If they do choose to release Hamdan at the end of his sentence, the government will surely argue that Hamdan's appeals are moot. I say "choose to" because, again, this administration insists it does not ever have to release anyone tried by military commission after their sentence is served -- or after acquittal. Moreover, keeping Hamdan for an extra month would mean that the question of his ultimate release would be left as a problem for the next president to chew on. (I can see the N.Y. Post headline now: "Noob Prez allows convicted terrorist to be released after 5 months.")

Why try such a little fish first? Put to one side that Hamdan was a cooperator from early on in his detention, and that the fact we abused him and tried him after he tried to help us catch Bin Laden will make this sort of cooperation from others less likely in the future. The only charges that stuck were that he took $200 a month to be Bin Laden's driver. (And for all the Nuremburg analogies drawn by the government, they didn't try Hitler's driver.) There were intimations that Hamdan was some sort of bodyguard, but it came out in the trial that the actual head of Bin Laden's personal security detail was at Guantanamo -- and was released.

Senator McCain's statement on the convictions noted that "The jury found ... that Hamdan had aided terrorists by supplying weapons to Al Qaeda and Taliban forces in Afghanistan," but that's actually entirely incorrect: all the charges relating to the missiles in the trunk of the vehicle Hamdan was in when captured were rejected by the military jurors (not only the conspiracy charges, but also the material support charges related to the missiles (Specifications 3 and 4 in Count II)).

In the end they convicted him for being the chauffeur to a rich terrorist. John Wesley Hall, President of the National Association of Criminal Defense Lawyers, put it best: "The Pentagon must be very proud of itself today. It was able to obtain a conviction of arguably the least-culpable among the 80 detainees it intends to prosecute as war criminals. It convicted a truck driver of being guilty of driving a truck."

So the question remains: why start with this guy? In their defense, the prosecutors will argue that this test-run primed the system for the trials of the September 11th conspirators sometime later in the year. Has it, though? To be certain, some kinks were worked out: The government, for instance, figured out how to get Hamdan's pants to him on time from the military laundry during the course of the trial. But the major issues -- retroactivity, the constitutionality of the MCA provisions allowing coerced evidence to be used -- remain unresolved, and they will remain open questions until the appeals (first to the Court of Appeals for the Military Commissions, then to the D.C. Circuit and possibly the Supreme Court) are complete. That could easily take two years, and even after those appeals are finished, the process will never be seen as legitimate by the world.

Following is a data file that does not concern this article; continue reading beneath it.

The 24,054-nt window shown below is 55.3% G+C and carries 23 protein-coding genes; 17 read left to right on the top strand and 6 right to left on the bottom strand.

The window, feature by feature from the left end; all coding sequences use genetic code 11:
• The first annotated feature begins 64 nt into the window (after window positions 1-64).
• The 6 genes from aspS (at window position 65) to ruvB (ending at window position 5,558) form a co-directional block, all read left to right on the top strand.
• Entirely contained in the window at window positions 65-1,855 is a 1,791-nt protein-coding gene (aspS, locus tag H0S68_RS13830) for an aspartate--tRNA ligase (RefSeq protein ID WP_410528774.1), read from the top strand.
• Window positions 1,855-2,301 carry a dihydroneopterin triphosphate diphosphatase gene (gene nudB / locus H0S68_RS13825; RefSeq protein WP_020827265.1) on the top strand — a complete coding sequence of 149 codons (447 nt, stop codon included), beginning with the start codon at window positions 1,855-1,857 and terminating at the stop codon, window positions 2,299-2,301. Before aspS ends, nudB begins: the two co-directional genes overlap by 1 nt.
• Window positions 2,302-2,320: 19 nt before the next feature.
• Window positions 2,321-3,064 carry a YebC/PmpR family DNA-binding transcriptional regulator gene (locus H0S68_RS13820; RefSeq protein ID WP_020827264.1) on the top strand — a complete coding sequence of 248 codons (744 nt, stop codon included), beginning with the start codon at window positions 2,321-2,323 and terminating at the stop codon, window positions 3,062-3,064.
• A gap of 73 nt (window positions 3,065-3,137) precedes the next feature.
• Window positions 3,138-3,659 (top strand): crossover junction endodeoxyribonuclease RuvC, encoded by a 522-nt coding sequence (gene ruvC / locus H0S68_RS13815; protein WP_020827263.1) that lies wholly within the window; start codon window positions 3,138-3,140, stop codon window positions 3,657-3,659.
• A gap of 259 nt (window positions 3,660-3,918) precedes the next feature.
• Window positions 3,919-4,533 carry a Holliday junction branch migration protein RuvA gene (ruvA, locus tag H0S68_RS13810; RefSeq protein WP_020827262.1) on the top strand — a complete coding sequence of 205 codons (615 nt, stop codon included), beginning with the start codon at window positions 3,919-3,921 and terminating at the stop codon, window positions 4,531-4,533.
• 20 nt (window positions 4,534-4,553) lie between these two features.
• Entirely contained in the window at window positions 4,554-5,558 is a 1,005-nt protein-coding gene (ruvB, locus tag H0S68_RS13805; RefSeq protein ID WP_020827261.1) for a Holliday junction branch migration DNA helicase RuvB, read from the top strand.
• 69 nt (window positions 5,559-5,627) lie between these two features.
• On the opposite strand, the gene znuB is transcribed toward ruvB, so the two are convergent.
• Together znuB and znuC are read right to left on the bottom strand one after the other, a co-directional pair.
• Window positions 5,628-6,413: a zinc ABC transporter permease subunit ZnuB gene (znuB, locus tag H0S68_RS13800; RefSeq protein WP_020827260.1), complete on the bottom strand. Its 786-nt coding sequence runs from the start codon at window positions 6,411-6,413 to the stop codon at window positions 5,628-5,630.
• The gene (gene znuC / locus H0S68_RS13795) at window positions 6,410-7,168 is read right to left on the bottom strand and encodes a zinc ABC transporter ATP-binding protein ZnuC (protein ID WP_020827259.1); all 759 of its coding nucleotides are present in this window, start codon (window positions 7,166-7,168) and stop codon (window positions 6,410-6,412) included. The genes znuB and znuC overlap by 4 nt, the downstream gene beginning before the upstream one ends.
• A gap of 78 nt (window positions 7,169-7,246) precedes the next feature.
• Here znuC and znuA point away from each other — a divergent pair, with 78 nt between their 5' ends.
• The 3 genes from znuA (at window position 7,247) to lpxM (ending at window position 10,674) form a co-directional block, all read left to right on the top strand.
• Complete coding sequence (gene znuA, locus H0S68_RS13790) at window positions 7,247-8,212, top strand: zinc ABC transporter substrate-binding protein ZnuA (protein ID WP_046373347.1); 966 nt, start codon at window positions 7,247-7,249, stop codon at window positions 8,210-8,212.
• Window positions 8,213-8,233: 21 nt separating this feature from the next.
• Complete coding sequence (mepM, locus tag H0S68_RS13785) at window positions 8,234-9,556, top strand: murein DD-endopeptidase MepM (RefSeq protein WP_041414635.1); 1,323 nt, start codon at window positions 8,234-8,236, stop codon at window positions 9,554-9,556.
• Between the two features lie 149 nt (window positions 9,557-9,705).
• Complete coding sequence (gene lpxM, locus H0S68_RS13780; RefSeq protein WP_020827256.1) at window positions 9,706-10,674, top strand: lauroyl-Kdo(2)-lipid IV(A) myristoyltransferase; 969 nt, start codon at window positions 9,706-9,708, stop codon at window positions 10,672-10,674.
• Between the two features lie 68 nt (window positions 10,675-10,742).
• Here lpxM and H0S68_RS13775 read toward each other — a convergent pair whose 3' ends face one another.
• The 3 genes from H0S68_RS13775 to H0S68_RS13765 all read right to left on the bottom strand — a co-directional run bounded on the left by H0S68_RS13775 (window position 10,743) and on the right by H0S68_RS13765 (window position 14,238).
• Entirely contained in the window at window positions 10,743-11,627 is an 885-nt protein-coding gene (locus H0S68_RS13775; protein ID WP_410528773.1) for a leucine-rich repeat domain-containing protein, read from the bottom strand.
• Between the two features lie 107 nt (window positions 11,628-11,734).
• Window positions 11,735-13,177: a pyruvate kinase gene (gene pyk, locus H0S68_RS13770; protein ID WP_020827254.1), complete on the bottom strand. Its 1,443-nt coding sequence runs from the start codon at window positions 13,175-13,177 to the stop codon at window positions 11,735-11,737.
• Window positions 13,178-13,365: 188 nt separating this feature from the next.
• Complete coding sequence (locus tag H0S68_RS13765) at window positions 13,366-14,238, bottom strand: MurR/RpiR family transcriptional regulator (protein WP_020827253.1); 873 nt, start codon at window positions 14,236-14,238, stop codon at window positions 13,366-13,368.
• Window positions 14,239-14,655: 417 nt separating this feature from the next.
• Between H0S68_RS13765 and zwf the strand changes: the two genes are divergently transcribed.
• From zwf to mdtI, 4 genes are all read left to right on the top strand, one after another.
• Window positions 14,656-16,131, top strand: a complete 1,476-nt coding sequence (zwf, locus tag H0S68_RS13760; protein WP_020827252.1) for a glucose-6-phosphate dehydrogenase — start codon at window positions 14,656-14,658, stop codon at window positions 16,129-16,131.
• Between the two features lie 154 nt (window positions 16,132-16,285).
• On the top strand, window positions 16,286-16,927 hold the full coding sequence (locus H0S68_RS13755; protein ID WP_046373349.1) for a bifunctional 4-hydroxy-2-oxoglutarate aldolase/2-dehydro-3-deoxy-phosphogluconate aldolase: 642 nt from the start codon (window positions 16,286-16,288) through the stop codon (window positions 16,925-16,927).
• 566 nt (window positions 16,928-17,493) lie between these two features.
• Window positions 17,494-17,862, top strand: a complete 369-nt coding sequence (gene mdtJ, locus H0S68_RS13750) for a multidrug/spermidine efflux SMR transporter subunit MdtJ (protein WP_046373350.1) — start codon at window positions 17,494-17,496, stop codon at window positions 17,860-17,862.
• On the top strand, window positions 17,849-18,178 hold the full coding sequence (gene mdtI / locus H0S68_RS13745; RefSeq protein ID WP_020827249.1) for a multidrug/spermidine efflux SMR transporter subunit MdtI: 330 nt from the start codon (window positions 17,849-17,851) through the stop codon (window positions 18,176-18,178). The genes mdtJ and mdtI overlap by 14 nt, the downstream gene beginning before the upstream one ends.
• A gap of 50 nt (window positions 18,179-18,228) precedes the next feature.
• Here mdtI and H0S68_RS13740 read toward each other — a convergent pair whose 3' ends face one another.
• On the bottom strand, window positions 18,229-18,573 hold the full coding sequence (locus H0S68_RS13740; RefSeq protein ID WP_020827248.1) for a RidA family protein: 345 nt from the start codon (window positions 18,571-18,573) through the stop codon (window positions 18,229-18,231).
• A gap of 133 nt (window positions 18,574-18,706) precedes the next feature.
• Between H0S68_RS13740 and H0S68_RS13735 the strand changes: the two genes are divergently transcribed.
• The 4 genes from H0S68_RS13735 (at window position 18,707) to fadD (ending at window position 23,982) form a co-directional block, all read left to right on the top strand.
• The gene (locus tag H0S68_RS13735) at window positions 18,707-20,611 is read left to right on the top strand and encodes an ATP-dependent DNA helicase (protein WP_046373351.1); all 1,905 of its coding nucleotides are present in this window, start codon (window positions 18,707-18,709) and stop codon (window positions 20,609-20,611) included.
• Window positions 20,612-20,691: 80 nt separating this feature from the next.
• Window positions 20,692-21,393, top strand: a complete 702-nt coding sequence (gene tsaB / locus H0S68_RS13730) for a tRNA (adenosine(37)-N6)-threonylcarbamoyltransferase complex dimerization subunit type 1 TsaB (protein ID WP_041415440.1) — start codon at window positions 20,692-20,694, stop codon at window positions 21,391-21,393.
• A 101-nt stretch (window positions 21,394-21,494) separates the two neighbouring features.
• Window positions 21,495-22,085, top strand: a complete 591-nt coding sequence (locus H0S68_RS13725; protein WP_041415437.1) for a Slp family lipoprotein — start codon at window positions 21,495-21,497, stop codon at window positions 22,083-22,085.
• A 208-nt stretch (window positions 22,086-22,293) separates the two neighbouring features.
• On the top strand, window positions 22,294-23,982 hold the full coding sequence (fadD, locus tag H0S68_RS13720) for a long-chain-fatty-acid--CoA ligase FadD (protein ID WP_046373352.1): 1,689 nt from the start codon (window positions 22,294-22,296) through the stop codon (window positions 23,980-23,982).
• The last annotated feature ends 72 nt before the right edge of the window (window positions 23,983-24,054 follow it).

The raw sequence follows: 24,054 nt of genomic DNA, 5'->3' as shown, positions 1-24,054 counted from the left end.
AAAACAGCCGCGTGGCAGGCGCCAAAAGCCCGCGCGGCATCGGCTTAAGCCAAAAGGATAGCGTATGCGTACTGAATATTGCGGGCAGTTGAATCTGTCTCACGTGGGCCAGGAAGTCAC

This first trial run of the commissions system has proved nothing except that the system itself should be scrapped. Terrorism-related crimes should be tried in the time-tested domestic criminal justice system, a system whose rules have been designed over the centuries with one goal: to seek out the truth. That system has proven that it works -- both at sorting out the guilty from the innocent, and at convincing the world that those verdicts are worthy of respect. And this is where Senator Obama is wrong to suggest that the 9/11 conspirators might properly be tried in military courts-martial under pre-9/11 law. Khalid Sheikh Mohammed -- the biggest (alleged) fish currently facing trial in the commissions -- desperately wants to be seen as a military figure: he announced last spring before his military CSRT panel that while he felt sorrow for the women and children who died on 9/11, they were just the sort of collateral damage that always happens in war. He's wrong. They were victims of mass murderers. We could try those accused of these monstrous crimes in the federal courts as common criminals. Instead, if we try them in this -- or any other less-deeply flawed -- military system, they are the only ones who stand to gain legitimacy at the end of the day.